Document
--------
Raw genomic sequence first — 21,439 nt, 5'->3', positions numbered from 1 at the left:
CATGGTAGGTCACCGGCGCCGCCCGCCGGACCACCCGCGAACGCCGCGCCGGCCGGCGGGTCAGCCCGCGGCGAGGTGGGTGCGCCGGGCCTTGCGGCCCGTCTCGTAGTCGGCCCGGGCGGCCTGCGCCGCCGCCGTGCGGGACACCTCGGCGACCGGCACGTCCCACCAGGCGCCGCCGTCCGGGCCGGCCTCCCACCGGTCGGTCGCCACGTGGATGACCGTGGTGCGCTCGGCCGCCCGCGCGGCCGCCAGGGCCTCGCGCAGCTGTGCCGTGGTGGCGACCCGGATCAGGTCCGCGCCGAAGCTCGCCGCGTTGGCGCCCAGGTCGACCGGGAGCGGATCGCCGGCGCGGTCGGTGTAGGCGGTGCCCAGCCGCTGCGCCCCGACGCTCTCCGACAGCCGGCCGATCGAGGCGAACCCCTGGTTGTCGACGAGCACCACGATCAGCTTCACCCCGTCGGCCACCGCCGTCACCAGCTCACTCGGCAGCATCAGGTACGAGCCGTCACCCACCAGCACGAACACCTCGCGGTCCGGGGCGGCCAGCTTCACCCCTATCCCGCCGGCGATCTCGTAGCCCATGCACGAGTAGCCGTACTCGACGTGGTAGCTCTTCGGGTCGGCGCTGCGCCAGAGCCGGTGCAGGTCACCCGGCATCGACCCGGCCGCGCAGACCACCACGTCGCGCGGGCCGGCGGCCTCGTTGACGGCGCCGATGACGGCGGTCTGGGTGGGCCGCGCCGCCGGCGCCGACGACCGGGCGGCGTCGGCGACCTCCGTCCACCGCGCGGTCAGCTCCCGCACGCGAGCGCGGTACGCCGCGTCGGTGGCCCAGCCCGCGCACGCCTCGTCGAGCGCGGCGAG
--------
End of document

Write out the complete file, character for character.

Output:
Raw genomic sequence first — 21,439 nt, 5'->3', positions numbered from 1 at the left:
CATGGTAGGTCACCGGCGCCGCCCGCCGGACCACCCGCGAACGCCGCGCCGGCCGGCGGGTCAGCCCGCGGCGAGGTGGGTGCGCCGGGCCTTGCGGCCCGTCTCGTAGTCGGCCCGGGCGGCCTGCGCCGCCGCCGTGCGGGACACCTCGGCGACCGGCACGTCCCACCAGGCGCCGCCGTCCGGGCCGGCCTCCCACCGGTCGGTCGCCACGTGGATGACCGTGGTGCGCTCGGCCGCCCGCGCGGCCGCCAGGGCCTCGCGCAGCTGTGCCGTGGTGGCGACCCGGATCAGGTCCGCGCCGAAGCTCGCCGCGTTGGCGCCCAGGTCGACCGGGAGCGGATCGCCGGCGCGGTCGGTGTAGGCGGTGCCCAGCCGCTGCGCCCCGACGCTCTCCGACAGCCGGCCGATCGAGGCGAACCCCTGGTTGTCGACGAGCACCACGATCAGCTTCACCCCGTCGGCCACCGCCGTCACCAGCTCACTCGGCAGCATCAGGTACGAGCCGTCACCCACCAGCACGAACACCTCGCGGTCCGGGGCGGCCAGCTTCACCCCTATCCCGCCGGCGATCTCGTAGCCCATGCACGAGTAGCCGTACTCGACGTGGTAGCTCTTCGGGTCGGCGCTGCGCCAGAGCCGGTGCAGGTCACCCGGCATCGACCCGGCCGCGCAGACCACCACGTCGCGCGGGCCGGCGGCCTCGTTGACGGCGCCGATGACGGCGGTCTGGGTGGGCCGCGCCGCCGGCGCCGACGACCGGGCGGCGTCGGCGACCTCCGTCCACCGCGCGGTCAGCTCCCGCACGCGAGCGCGGTACGCCGCGTCGGTGGCCCAGCCCGCGCACGCCTCGTCGAGCGCGGCGAG